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About DarkEnergy

  • Title
    Forum Lurker

Profile Information

  • Gender
  • Location
    Illinois, U.S.


  • CPU
    FX 8350 @ 4.5GHZ
  • Motherboard
    M5A99FX Pro R2.0
  • RAM
    16GB @ 1600Mhz
  • GPU
    Radeon 5700 mega bottleneck :)
  • Case
    NZXT S340
  • Storage
    250gb SSD, 1tb HDD, 620gb HDD, 120gb SSD
  • PSU
    600 Watt crap
  • Display(s)
    Asus 23-inch IPS, and another smaller one with power issues
  • Cooling
    212 EVO
  • Keyboard
    Ducky Shine 5 Arr Gee Bee
  • Mouse
    Logitech G502 Spectrum
  • Sound
    dying speakers
  • Operating System
    Windows 10 64

Recent Profile Visitors

3,227 profile views
  1. It has to do with scaling. I have a 2k laptop screen (14 inch screen) at 150% scaling in Windows. Works great. If you plan on doing anything with linux and the monitor is small, forget about anything above 1080p. It's 2020 and every linux distro I've tried still doesn't properly support scaling. Either text is too small or too big and there's no middle ground. There's tweaks you can do but it ends up breaking something like input lag goes to shit.
  2. If you plan on putting data on something and won't touch it for years, don't get any sort of solid state drive. I've read that just sitting unused they can loose data over time. I recommend putting the data on something like a hard drive (a few actually) and having one of these drives not near the business (offsite backup). The best solution is something I didn't know about until I just did some searching, called an "M-Disk." It's apparently some sort of long term archival DVD.
  3. If you're planning for the far future, I'd say the more cores the better. Those two processors are very similar, the i9 might be slightly faster but not worth the huge price hike. If you can afford the i9, check out the AMD Ryzen 9 3900x instead. Slightly more expensive but if you wait a month it might drop.
  4. I did try it but I don't want to pay to use its multithreading. For now I've settled on XnConvert which doesn't bug out and was faster than my previous "Advanced Batch Image Converter." As a side note (something I will explore further) is that I've decided to convert the jp2 files to "HEIC." It's apparently a newer image format used on new iphones (I don't have one) and the quality and file size is superior to jpg for file compression.
  5. Converting to png takes about 6 seconds per image. If I batch convert say, 10 book scans with 500 pages (images) average. That would take over 8 hours, I'd call that excruciatingly slow. Irfanview (64) is using almost no system resources.
  6. I used to have waifu2x installed on my computer for its great re-scaling feature. Didn't realize it could batch convert as well. Will try it out and reply with the progress.
  7. I thought this would be easy since it's an older file type but that's apparently not the case. I found some really neat book scans on the Internet Archive and the original file quality is in .jp2 format. Long story short I'll end up needing to convert tens of thousands of .jp2 files. I tried FFMPEG but I can't find much on that regarding jp2. Irfanview has a batch convert option but it's very slow, each image takes a few seconds. Imagemagick is confusing to use. I'm currently using a program called "Advanced Batch Image Converter" that utilizes all CPU cores at least but it bugs out converting sometimes and there's no GPU support. I'm looking for something free that can batch convert from jp2 to jpg or png that can utilize an AMD graphics card. Running Windows 10 Radeon 5700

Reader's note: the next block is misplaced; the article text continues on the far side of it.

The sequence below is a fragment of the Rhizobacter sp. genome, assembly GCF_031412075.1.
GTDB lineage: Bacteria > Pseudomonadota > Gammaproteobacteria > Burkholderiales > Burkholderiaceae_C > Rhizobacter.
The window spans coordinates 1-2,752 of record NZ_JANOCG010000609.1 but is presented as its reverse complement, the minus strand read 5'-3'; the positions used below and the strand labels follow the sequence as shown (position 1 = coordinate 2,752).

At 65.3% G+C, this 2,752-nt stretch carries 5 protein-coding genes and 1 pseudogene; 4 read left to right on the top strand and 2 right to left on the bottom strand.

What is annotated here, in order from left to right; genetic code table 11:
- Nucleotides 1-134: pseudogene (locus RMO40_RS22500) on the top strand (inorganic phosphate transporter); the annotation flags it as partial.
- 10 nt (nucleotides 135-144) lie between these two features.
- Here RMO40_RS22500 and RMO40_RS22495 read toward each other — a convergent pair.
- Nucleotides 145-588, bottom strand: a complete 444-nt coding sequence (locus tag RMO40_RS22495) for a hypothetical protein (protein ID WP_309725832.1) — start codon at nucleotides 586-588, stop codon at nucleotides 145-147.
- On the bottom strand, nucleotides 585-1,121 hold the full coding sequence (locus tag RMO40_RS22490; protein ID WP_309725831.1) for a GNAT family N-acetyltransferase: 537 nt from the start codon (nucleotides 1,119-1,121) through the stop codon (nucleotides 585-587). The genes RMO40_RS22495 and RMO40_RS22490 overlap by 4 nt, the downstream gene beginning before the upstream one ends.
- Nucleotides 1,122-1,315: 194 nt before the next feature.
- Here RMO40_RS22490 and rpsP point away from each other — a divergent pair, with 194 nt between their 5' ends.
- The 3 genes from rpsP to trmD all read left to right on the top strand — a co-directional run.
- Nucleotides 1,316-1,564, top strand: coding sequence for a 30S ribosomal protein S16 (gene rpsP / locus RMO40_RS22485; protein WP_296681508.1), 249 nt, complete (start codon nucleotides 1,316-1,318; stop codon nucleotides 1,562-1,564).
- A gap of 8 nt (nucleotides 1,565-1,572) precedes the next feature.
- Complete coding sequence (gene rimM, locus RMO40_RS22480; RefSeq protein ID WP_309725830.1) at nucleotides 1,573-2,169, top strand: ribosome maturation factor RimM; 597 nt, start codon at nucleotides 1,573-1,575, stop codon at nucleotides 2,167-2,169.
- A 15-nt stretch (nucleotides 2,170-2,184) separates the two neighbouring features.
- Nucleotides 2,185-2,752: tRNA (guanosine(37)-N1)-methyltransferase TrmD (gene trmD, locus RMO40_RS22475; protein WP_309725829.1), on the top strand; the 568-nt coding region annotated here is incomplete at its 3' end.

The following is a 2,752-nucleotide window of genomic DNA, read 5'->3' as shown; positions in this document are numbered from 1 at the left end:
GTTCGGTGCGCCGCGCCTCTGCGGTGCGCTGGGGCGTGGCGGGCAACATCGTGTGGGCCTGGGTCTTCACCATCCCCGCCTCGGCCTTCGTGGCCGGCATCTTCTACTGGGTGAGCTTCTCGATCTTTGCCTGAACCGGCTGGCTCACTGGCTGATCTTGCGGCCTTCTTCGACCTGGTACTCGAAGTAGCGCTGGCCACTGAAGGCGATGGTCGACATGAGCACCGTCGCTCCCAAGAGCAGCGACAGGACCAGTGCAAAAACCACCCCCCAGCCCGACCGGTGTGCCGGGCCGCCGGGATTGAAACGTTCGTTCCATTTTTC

8. The bios could just be reporting the name of the drive it's given, which could be incorrect (I doubt it though).
  9. You could use some software testing tools to see if it's actually 480gb. Considering there's a lot of reviews for it on Amazon, I'm guessing they just accidentally sent you the wrong model, in which case you got lucky.
  10. What are the specs and what is the current rated wattage of the PSU? You probably just plugged something in wrong.
  11. In the details section of task manager you should be able to sort by gpu usage.
  12. That's true for the most part except for sff builds. I was looking at building a sub 10L computer and through research I noticed that the stock cooler performance wasn't very good (80c+ on the cpu). But if OP isn't going crazy and building a super tiny computer, it wouldn't be a problem.
  13. Someone gifted me an RX 5700 graphics card. I'm not spending money to upgrade anything else right now so it's being paired with my FX 8350. Let the bottlenecking begin!
  14. DarkEnergy

    New monitor

    The Samsung one seems brighter and with a better adjustment system. IMO not worth the $150 difference though. This isn't my field of expertise so I'll just drop two links for rtings ratings on the monitors. Note: rtings shows the dell as 144hz but it's 165hz. The samsung review is on the 27in model but otherwise they're the same. Dell: https://www.rtings.com/monitor/reviews/dell/s3220dgf Samsung: https://www.rtings.com/monitor/reviews/samsung/chg70 I'd go with the Dell monitor.